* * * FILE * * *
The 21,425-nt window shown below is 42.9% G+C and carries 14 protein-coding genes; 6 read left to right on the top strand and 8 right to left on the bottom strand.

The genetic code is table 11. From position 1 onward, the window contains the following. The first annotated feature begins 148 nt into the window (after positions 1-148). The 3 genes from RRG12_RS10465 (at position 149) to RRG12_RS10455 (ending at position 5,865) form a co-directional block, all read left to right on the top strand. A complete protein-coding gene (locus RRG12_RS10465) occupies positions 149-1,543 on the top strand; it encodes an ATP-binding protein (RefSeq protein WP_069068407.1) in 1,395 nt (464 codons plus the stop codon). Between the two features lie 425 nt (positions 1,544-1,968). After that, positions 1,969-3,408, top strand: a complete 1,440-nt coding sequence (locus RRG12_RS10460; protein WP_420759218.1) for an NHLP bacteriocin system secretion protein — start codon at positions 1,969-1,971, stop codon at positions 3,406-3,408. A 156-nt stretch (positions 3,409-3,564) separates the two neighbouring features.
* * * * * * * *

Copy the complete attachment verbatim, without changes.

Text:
The 21,425-nt window shown below is 42.9% G+C and carries 14 protein-coding genes; 6 read left to right on the top strand and 8 right to left on the bottom strand.

The genetic code is table 11. From position 1 onward, the window contains the following. The first annotated feature begins 148 nt into the window (after positions 1-148). The 3 genes from RRG12_RS10465 (at position 149) to RRG12_RS10455 (ending at position 5,865) form a co-directional block, all read left to right on the top strand. A complete protein-coding gene (locus RRG12_RS10465) occupies positions 149-1,543 on the top strand; it encodes an ATP-binding protein (RefSeq protein WP_069068407.1) in 1,395 nt (464 codons plus the stop codon). Between the two features lie 425 nt (positions 1,544-1,968). After that, positions 1,969-3,408, top strand: a complete 1,440-nt coding sequence (locus RRG12_RS10460; protein WP_420759218.1) for an NHLP bacteriocin system secretion protein — start codon at positions 1,969-1,971, stop codon at positions 3,406-3,408. A 156-nt stretch (positions 3,409-3,564) separates the two neighbouring features.